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I’m just learning python and confused when a “def” of a function ends?
I see code samples like:
def myfunc(a=4,b=6): sum = a + b return sum myfunc()
I know it doesn’t end because of the return (because I’ve seen if statements… if FOO than return BAR, else return FOOBAR). How does Python know this isn’t a recursive function that calls itself? When the function runs does it just keep going through the program until it finds a return? That’d lead to some interesting errors.
In Python whitespace is significant. The function ends when the indentation becomes smaller (less).
def f(): pass # first line pass # second line pass # <-- less indentation, not part of function f.
Note that one-line functions can be written without indentation, on one line:
def f(): pass
And, then there is the use of semi-colons, but this is not recommended:
def f(): pass; pass
The three forms above show how the end of a function is defined syntactically. As for the semantics, in Python there are three ways to exit a function:
returnstatement. This works the same as in any other imperative programming language you may know.
yieldstatement. This means that the function is a generator. Explaining its semantics is beyond the scope of this answer. Have a look at Can somebody explain me the python yield statement?
By simply executing the last statement. If there are no more statements and the last statement is not a
returnstatement, then the function exists as if the last statement were
return None. That is to say, without an explicit
returnstatement a function returns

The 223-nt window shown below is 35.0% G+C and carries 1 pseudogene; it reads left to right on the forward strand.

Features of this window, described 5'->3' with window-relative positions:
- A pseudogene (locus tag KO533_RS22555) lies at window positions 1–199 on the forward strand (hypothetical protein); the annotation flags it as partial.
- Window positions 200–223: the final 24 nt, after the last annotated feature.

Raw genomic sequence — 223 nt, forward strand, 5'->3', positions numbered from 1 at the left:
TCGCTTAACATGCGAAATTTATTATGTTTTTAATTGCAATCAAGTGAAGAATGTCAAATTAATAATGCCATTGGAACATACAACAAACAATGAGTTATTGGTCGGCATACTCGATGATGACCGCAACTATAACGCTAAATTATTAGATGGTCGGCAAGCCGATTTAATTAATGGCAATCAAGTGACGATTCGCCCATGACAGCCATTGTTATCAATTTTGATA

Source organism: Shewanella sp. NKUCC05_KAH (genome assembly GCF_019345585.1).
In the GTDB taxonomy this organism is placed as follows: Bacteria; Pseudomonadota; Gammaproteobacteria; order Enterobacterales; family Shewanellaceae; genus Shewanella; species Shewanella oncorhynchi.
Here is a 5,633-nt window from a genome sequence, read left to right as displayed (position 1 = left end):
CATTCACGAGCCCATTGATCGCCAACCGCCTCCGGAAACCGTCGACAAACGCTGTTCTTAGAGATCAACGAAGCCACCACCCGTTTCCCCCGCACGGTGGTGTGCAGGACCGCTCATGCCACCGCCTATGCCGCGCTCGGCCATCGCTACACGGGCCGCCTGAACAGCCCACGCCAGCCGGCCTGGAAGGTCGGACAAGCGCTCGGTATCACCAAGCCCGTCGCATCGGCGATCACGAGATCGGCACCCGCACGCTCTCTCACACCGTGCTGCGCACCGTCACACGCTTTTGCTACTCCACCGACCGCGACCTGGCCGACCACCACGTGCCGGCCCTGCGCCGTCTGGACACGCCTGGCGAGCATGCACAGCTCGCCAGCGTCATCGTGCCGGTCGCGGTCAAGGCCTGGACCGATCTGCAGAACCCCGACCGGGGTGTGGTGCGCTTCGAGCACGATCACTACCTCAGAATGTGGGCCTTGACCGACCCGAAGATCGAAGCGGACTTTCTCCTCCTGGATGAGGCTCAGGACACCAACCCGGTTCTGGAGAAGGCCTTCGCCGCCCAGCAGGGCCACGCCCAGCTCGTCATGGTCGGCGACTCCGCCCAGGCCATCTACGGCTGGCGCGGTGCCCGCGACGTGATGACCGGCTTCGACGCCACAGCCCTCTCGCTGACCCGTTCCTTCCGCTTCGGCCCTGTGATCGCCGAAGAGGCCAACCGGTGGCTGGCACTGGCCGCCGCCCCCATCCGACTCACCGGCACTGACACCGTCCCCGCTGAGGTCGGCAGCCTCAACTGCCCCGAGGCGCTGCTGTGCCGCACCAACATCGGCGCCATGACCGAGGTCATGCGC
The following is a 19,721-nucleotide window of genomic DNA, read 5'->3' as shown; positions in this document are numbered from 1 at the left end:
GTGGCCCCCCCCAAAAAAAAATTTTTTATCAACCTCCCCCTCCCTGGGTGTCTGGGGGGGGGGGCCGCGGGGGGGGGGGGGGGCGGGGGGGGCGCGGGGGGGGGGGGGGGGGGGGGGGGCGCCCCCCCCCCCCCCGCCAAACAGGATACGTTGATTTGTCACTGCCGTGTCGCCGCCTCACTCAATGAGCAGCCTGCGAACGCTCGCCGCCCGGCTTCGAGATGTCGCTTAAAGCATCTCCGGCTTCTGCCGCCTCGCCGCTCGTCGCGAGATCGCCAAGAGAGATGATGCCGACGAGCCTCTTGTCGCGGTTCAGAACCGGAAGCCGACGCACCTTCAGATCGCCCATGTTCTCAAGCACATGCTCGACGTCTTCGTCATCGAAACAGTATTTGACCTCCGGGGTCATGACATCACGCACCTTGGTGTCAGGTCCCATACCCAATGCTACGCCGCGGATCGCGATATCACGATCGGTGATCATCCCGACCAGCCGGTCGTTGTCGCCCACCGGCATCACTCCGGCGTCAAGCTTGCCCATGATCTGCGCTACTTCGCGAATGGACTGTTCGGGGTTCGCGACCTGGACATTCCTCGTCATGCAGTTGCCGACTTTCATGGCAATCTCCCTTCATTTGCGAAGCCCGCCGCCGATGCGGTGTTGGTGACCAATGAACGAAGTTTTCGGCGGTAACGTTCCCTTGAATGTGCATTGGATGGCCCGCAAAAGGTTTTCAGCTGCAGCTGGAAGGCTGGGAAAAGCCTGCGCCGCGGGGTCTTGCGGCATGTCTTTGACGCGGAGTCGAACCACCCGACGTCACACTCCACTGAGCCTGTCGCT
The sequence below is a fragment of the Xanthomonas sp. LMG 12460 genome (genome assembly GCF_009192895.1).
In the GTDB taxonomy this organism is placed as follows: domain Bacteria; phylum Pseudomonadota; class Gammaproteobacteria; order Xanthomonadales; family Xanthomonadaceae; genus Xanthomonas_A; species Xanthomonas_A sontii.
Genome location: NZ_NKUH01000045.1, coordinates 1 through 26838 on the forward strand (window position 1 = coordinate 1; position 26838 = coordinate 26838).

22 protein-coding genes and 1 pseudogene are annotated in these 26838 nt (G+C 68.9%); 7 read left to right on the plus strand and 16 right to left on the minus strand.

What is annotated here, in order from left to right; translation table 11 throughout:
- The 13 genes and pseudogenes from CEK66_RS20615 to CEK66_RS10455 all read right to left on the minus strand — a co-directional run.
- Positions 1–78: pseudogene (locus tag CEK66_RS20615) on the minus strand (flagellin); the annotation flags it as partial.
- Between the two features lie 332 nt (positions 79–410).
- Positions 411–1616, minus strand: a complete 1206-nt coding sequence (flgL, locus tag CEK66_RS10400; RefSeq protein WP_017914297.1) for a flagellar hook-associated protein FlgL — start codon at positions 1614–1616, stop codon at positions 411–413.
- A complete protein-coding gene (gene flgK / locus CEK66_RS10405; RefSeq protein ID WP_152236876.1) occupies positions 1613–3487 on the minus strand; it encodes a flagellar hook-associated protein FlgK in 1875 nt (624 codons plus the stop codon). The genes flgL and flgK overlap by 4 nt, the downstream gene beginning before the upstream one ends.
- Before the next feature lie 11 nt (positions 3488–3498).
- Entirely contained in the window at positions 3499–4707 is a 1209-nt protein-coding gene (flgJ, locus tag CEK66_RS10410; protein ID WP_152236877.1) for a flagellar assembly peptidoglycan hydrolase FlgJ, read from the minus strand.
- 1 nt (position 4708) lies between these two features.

None. This function returns
def f(): pass
And so does this one:
def f(): 42
Python is white-space sensitive in regard to the indentation. Once the indentation level falls back to the level at which the function is defined, the function has ended.
To be precise, a block ends when it encounter a non-empty line indented at most the same level with the start. This non empty line is not part of that block
For example, the following print ends two blocks at the same time:
def foo(): if bar: print "bar" print "baz" # ends the if and foo at the same time
The indentation level is less-than-or-equal to both the def and the if, hence it ends them both.
Lines with no statement, no matter the indentation, does not matter
def foo(): print "The line below has no indentation" print "Still part of foo"
But the statement that marks the end of the block must be indented at the same level as any existing indentation. The following, then, is an error:
def foo(): print "Still correct" print "Error because there is no block at this indentation"
Generally, if you’re used to curly braces language, just indent the code like them and you’ll be fine.
BTW, the “standard” way of indenting is with spaces only, but of course tab only is possible, but please don’t mix them both.
Interestingly, if you’re just typing at the python interactive interpreter, you have to follow a function with a blank line. This does not work:
def foo(x): return x+1 print "last"
although it is perfectly legal python syntax in a file. There are other syntactic differences when typing to the interpreter too, so beware.
white spaces matter. when block is finished, that’s when the function definition is finished.
when function runs, it keeps going until it finishes, or until
yield statement is encountered. If function finishes without encountering
None is returned implicitly.
there is plenty more information in the tutorial.
So its the indentation that matters. As other users here have pointed out to you, when the indentation level is at the same point as the def function declaration your function has ended. Keep in mind that you cannot mix tabs and spaces in Python. Most editors provide support for this.
It uses indentation
def func(): funcbody if cond: ifbody outofif outof_func
In my opinion, it’s better to explicitly mark the end of the function by comment
def func(): # funcbody ## end of subroutine func ##
The point is that some subroutine is very long and is not convenient to scroll up the editor to check for which function is ended. In addition, if you use Sublime, you can right click -> Goto Definition and it will automatically jump to the subroutine declaration.